International (SIL) is helping to refashion the future, according
to permanent secretary in the Ministry of Education, Dr Didicus
Dr Jules speaking at the recent launch of the dictionary at the
Folk Research Centre (FRC), paid particular homage to Dr David Frank
of the SIL, who during the early 1980s was intricately involved
in developing the orthography of the Kwéyòl language
together with members of the FRC.
Dr Jules focused his attention on the historical developments regarding
the FRC/SIL relationship, while collaborating on the Kwéyòl
“I want to recall that when David first came to St Lucia,
at the point when he came with the Crosby’s and he sat with
us at the Folk Research Centre, we were not sober minded, young
committed Christians. We were radical, fire breathing black nationalists
and we put David and the Crosby’s through their own particular
baptism of fire to ask them why a group of white people would want
to come and help us, and which one of them here represented the
CIA,” Jules said.
Dr Jules complemented Dr Frank and his team for working tirelessly
doing the simple things that “all the fire breathing radicals”
would never want to touch, but which at the end of the day had laid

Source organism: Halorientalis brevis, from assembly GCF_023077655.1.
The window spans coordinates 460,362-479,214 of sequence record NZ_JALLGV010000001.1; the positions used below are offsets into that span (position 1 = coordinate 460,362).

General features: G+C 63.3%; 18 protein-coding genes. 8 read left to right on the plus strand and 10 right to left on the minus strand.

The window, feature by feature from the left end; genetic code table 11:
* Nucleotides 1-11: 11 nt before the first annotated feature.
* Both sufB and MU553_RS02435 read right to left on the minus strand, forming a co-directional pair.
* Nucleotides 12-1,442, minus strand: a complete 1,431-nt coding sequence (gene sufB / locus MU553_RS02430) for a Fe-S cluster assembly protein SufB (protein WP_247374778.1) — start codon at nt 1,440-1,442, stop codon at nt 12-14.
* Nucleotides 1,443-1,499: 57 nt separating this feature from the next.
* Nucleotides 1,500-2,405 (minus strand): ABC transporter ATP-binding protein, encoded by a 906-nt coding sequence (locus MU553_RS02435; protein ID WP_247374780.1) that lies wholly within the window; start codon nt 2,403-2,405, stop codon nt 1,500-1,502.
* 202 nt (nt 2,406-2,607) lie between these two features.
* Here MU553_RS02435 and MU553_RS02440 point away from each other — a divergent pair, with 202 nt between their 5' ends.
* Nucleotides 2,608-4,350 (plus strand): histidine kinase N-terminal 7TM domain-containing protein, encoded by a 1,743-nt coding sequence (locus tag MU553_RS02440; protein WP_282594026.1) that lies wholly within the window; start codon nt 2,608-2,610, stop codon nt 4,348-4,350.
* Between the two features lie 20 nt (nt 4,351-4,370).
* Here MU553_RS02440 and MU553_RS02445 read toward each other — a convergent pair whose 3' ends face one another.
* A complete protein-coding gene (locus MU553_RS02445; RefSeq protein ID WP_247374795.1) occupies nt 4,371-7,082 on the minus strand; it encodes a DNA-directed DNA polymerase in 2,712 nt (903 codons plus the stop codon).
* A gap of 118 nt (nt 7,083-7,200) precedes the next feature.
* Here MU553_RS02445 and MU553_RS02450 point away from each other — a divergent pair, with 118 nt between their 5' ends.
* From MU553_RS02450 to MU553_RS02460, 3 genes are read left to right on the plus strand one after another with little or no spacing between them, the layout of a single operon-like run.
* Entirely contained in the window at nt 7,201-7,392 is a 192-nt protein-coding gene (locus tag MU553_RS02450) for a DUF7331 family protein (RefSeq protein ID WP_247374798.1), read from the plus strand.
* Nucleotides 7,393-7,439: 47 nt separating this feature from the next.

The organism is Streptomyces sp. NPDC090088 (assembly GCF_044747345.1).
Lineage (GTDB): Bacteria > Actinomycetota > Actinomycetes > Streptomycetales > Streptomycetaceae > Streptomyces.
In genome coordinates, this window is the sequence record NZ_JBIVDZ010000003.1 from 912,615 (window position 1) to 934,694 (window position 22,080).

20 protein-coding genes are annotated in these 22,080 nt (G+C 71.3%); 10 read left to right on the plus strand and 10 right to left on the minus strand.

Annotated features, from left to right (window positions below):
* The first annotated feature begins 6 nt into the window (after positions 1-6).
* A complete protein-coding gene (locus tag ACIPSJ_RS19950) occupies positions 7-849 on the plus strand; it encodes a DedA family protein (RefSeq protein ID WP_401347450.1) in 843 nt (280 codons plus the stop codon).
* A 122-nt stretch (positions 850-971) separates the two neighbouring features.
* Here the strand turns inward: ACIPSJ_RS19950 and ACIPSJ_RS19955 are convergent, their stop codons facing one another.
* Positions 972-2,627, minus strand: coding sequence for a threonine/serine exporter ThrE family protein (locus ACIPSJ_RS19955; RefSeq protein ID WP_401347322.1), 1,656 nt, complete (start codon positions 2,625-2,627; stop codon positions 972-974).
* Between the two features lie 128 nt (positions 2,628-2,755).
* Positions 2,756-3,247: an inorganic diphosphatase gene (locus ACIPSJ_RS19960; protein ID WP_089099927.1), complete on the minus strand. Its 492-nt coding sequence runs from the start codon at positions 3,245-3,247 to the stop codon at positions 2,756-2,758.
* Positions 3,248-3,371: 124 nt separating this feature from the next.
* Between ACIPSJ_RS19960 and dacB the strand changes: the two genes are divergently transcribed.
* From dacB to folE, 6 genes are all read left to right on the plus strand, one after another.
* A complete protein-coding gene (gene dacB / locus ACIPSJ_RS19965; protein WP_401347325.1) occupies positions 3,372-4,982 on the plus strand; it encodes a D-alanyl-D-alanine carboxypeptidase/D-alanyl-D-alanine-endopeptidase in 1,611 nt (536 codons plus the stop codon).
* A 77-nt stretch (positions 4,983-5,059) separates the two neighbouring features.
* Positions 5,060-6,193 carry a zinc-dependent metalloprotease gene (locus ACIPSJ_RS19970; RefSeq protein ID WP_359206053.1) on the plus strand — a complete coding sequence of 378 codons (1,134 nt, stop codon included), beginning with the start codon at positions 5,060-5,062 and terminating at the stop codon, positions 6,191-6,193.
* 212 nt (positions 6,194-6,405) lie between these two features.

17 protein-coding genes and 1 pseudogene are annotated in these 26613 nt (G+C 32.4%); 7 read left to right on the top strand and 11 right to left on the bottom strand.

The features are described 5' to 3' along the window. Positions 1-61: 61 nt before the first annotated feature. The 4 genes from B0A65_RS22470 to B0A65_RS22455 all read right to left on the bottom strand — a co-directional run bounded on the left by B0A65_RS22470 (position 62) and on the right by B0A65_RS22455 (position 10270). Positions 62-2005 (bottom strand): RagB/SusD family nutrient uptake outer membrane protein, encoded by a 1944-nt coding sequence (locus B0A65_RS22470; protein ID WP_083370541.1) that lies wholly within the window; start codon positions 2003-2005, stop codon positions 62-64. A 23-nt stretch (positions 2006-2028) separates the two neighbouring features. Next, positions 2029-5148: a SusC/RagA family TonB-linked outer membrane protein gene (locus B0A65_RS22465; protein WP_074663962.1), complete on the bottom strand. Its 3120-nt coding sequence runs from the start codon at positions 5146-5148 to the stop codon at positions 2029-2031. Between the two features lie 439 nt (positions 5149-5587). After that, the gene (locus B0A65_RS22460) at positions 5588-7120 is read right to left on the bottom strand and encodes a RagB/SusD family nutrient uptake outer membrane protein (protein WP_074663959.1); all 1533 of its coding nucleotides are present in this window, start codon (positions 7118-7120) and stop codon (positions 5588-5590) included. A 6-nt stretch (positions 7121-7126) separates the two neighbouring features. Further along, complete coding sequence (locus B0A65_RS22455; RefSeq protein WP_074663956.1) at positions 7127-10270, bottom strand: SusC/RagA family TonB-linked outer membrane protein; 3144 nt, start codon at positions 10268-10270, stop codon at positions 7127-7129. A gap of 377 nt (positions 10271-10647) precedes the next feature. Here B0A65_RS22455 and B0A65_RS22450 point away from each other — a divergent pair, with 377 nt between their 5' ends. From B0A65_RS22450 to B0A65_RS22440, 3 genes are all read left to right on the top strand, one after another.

the foundation for a solid future.
Founding member of the FRC, Monsignor Patrick “Paba”
Anthony reiterated the significance of appreciating the beauty of
the idiom that is “indigenously and natively ours” carrying
its own wealth and power.
According to Msgr Anthony, if one does not appreciate oneself as
a person, it is impossible to appreciate the beauty of our language.
The Monsignor indicated that this is the main driving force which
keeps them doing research into St Lucian culture, because the culture,
he said, is the expression of our humanity, equal with the humanity
of anybody, anywhere in the world.
The first Kwéyòl dictionary was published by the late
Jones E Mondesir in 1992.
A number of recommendations
are to go before governments of member states of the Caribbean Tourism
Organisation (CTO) dealing with aviation policy matters.
The CTO Aviation Committee met at Our Lucaya Beach and Golf Resort